I'm working on a JSP based webapp, but am having problems with understanding encodings. I've already tried getting help in the JSP forum and never got any bites, so here I am!
I made a simple war file (similiar to a jar, but its designed to be used with a webserver to just drop and go) which demonstrates output based on a users preferred language. The problem is that it doesn't always work and the web hasn't been very helpful so far.
For example, if you set your browser language to japanese and go to google, the html encoding will be UTF-8 and assuming you have the right fonts installed, you will see google in japanese. If you go to other japanese sites, they often list the encoding as shift-jis. Both work. I've also been to a page where the encoding is set to UTF-8, but the page has text in multiple languages.
I understand how to use i18n tags from JSTL, but I'm still missing something. I've encoded the properties files using native2ascii, which didn't work either.
How does a browser or any other app really 'know' what encoding to use. If I take a text file in japanese and encode it as UTF-8 and then take a french file and do the same, how does an app know that one encoding results in french not japanese?
I can take a text file save in japanese and drop it onto netscape (with the proper fonts installed of course) and it displays perfectly. But how did netscape 'figure' this out? Especially if the encoding was in the native format? When viewed with a regular text editor, you see the special chars as binary symbols, which makes sense to me.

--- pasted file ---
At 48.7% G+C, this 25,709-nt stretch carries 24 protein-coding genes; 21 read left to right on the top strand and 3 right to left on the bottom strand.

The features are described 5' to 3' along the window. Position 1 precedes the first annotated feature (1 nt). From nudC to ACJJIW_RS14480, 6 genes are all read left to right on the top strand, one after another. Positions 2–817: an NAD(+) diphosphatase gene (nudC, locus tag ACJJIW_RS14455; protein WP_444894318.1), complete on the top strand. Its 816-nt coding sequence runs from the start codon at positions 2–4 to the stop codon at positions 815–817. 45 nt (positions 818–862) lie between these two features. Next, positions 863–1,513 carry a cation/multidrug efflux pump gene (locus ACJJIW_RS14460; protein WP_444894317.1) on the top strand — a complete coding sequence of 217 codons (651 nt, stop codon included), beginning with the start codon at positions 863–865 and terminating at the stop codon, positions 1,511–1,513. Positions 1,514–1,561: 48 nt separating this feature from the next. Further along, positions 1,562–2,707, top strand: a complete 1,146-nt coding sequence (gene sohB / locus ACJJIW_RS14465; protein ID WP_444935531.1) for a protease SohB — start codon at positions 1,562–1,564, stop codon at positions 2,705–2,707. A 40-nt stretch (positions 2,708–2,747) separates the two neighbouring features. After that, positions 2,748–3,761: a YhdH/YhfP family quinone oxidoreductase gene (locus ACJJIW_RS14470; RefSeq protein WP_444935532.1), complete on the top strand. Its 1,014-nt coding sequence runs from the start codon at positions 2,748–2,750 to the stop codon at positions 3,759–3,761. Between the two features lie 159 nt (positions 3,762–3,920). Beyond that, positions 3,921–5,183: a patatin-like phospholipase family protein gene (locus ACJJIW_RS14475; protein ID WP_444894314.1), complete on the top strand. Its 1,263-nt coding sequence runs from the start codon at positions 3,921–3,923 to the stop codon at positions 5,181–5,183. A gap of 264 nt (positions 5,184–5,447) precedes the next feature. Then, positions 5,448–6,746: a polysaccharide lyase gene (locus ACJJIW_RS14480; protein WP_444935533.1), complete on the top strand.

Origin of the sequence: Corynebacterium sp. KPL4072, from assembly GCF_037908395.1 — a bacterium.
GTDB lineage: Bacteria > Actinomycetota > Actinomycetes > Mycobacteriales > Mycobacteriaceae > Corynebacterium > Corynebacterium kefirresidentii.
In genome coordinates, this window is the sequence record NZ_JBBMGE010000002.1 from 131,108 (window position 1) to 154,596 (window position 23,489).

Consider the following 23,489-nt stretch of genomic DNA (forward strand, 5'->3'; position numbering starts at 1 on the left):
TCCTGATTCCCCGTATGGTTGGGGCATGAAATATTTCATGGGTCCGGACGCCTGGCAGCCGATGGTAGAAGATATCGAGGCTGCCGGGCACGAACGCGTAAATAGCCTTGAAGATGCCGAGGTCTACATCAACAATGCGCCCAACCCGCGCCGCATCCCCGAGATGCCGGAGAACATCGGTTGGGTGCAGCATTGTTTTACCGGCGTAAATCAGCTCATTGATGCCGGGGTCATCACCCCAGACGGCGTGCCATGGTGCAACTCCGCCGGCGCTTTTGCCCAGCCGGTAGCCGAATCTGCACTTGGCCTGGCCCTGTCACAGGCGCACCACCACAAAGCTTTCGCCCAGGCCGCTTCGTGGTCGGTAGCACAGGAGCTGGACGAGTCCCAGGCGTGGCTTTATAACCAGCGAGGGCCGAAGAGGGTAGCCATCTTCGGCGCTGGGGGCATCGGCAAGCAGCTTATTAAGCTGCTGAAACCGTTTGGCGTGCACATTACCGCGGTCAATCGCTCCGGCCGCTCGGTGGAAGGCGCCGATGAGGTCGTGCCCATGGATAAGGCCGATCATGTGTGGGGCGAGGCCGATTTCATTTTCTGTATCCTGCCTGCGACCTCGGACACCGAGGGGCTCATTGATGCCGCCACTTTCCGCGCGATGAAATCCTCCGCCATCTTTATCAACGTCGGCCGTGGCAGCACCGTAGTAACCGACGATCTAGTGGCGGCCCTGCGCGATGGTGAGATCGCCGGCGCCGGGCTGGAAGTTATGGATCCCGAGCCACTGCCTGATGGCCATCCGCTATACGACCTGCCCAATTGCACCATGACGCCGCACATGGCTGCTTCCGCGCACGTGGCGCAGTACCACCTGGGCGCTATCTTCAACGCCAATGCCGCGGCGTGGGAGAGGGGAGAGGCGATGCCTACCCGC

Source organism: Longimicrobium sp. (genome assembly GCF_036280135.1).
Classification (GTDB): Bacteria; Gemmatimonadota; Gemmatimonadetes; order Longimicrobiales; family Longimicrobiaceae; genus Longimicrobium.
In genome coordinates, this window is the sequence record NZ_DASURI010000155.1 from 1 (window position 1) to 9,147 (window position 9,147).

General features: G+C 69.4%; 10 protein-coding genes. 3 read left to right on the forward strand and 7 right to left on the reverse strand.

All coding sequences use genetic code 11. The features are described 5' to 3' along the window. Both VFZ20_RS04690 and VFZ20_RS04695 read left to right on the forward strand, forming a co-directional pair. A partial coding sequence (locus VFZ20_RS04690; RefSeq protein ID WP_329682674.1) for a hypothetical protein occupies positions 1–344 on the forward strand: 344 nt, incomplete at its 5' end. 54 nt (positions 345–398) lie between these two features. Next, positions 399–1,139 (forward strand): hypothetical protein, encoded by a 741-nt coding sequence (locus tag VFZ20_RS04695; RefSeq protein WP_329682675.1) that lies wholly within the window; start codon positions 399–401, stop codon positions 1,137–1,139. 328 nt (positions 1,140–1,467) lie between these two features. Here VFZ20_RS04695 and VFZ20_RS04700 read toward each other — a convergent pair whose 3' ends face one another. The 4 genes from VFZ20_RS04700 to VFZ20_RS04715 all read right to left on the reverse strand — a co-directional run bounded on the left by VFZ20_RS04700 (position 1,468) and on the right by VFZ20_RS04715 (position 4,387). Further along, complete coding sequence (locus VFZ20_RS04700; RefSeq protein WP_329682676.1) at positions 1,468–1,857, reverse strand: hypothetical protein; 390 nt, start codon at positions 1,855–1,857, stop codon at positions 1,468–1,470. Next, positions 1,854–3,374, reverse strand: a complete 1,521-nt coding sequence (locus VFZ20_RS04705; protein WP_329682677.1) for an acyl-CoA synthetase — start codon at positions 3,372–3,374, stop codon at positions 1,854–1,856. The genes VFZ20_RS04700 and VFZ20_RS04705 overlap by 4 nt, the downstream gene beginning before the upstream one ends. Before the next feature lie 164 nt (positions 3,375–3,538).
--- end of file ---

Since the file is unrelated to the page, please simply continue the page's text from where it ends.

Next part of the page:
Wow, you're missing a lot here. HTTP headers for one, which include things such as "Accept-Charset", "Accept-Language" These are setup by the user in the configuration of the Browser. These are used by I18N of JSTL to determine which of the ResourceBundles it should load. You determine which is the default by NOT appending the language code to it. You have a resource bundle for each supported languge:
Changing the charset requires a minor amount of work and is most times missed. Considering it's a string in the app, place the encoding in the resource bundle and use jstl to set the page encoding at the top.
Now, to create a complex bundle for a language like Japanese realy requires some finess, the characters are add using the \u code for each and concidering each Japanese charaters is 2 to 4 \u character, you really need to know the stuff and it gets difficult to read.
Thanks for the reply! Actually, I was aware of the accept headers, as that is how the jsp was determining which language file to use.
I talked with someone on another forum and it may be that I have the solution now. I have a bunch of properties files saved in native encodings (japanese, russian, english, etc.) I was running native2ascii using UTF8 as the parameter. Apparently I needed to specify the encoding the file was in on the command line, rather than what I wanted it be.
I haven't had a chance to try it out yet, but I'm hopeful that was the issue.
Is there any other advice you have?
Thanks for pointing out the editor as well. I'll give it a try.